Breytenbach faces criminal charge

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Copy of glynnis breytenbach [1] INLSA Suspended prosecutor Glynnis Breytenbach at her disciplinary hearing at the NPA offices in Pretoria. Photo: Phill Magakoe

Top prosecutor Glynnis Breytenbach is facing a criminal charge for deleting evidence from her work laptop before returning it to the National Prosecuting Authority (NPA).

“A forensic report found that certain evidence was intentionally destroyed and deleted from the laptop,” NPA integrity management unit acting senior manager Hercules Wasserman testified at Breytenbach’s disciplinary hearing in Pretoria on Tuesday.

Breytenbach pleaded not guilty on Tuesday to 15 charges. She was suspended in April.

The charges include abuse of authority, improper conduct, gross dereliction of duties, conflict of interest and gross insubordination.

Breytenbach’s suspension allegedly relates to her involvement in the investigation into the Kumba Iron Ore, Sishen and Imperial Crown Trading case.

The hearing was told that e-mails found on Breytenbach’s laptop could amount to unethical conduct.

Wasserman said his team had found a number of e-mails between Breytenbach and Mike Hellens, a senior counsel for Kumba.

Wasserman said the integrity unit had been asked to investigate Breytenbach following a complaint by Mendelow Jacobs Attorneys on behalf of Imperial Crown Trading in December.

The NPA alleges that Breytenbach failed to act impartially in that she favoured Sishen over Imperial Crown Trading in her probe. It also alleges she had an improper relationship with Hellens.

It is alleged that Breytenbach abused her authority in terms of the NPA’s code of conduct by colluding with counsel for Kumba/Sishen to exert improper influence and control over the direction of the criminal investigation into Imperial Crown Trading.

It is further alleged that she was negligent by allowing counsel for Kumba Iron Ore/Sishen to assist and advise her in the course of action in the criminal investigations into Imperial Crown Trading.

Further allegations include that Breytenbach is guilty of interfering with the proper administration of justice. This relates to her alleged attempts to prevent a land surveyor for Imperial Crown Trading from handing in an affidavit in respect of the search and seizure warrant executed at its offices in Kimberley.

Further allegations include Breytenbach’s failure to hand in her official laptop.

When it was eventually handed over, it was given to a third party – her lawyer Gerhard Wagenaar – who is not an employee of the NPA.

Breytenbach is also said to have caused the NPA disrepute by communicating information to the media after her suspension.

She firmly believes she was suspended to prevent her from prosecuting suspended crime intelligence boss Richard Mdluli.

William Mokhari, SC, for the NPA, said that the charges related to Breytenbach’s alleged improper handling of the Kumba Iron Ore/Sishen and Imperial Crown Trading case between September 2010 and February this year.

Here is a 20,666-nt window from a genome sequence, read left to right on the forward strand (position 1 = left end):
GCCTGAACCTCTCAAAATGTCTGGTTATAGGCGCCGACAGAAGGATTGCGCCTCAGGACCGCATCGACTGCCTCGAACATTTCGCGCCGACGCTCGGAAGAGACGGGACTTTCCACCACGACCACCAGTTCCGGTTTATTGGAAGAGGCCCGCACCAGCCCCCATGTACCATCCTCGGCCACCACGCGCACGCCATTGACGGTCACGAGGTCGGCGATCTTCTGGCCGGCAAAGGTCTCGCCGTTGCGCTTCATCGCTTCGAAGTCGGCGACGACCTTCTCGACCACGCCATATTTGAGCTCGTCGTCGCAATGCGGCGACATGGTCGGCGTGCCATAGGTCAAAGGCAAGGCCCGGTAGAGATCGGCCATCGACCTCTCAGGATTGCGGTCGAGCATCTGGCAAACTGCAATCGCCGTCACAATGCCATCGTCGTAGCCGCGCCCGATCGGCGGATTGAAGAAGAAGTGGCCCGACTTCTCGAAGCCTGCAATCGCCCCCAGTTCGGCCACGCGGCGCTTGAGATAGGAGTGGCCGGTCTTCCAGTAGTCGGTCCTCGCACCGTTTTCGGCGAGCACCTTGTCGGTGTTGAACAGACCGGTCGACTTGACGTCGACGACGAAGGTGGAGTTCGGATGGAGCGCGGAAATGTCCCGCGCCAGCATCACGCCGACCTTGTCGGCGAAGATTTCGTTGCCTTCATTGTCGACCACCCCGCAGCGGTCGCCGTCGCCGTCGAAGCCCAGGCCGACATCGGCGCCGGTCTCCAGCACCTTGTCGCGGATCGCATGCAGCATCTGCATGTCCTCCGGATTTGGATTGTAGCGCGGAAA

The committee heard from Wasserman that Breytenbach had failed to hand in the laptop that had been given to her by the prosecuting authority for official NPA business.

Wasserman testified that he had approached Breytenbach on February 7 – after completing a preliminary investigation – to inform her that she had to hand in her laptop.

The committee heard that Breytenbach was accompanied by her lawyer.

He agreed to call Wasserman later that day to make arrangements for the handover of the laptop as Breytenbach had left it at home.

“I find it very strange that a senior public prosecutor can afford to leave her computer at home,” Wasserman said.

The committee heard that Breytenbach’s lawyer had asked that a private forensic IT expert be appointed to make a copy of the laptop’s hard drive so that Breytenbach would be able to continue with her work.

“It was a reasonable request and we had no problem with it,” Wasserman said. He was surprised when Wagenaar contacted him the next day with a “completely different arrangement”.

“He had then stipulated a different set of rules by which Breytenbach would hand over her laptop,” Wasserman said.

He had tried to contact Breytenbach a day after the meeting – only to find out that she had gone abroad on vacation, Wasserman testified.

During this time she had left her laptop with Wagenaar.

“All official laptops are password protected,” Wasserman said.

“This means she had to have given her password to Mr Wagenaar who is not an employee of the NPA.

“It was of serious concern that an NPA laptop was in the hands of a third party, especially given the highly sensitive nature of the information on it relating to high-profile cases.”

The computer contained highly sensitive information and Breytenbach had thereby compromised its confidentiality and sensitivity, he said.

Wasserman testified that it was found that information and data had been deleted.

This was an unauthorised modification of the contents with the intention to prevent or hinder access to a programme or data, he said.

Breytenbach’s internal disciplinary hearing had been delayed since June 19 due to an application brought by Media24 and M-Net to be given permission to attend the hearing.

On Monday, a Pretoria High Court judge ruled that the media could be present at the hearing and the NPA requested a postponement to evaluate the ruling of the judge.

The hearing continues.

Pretoria News


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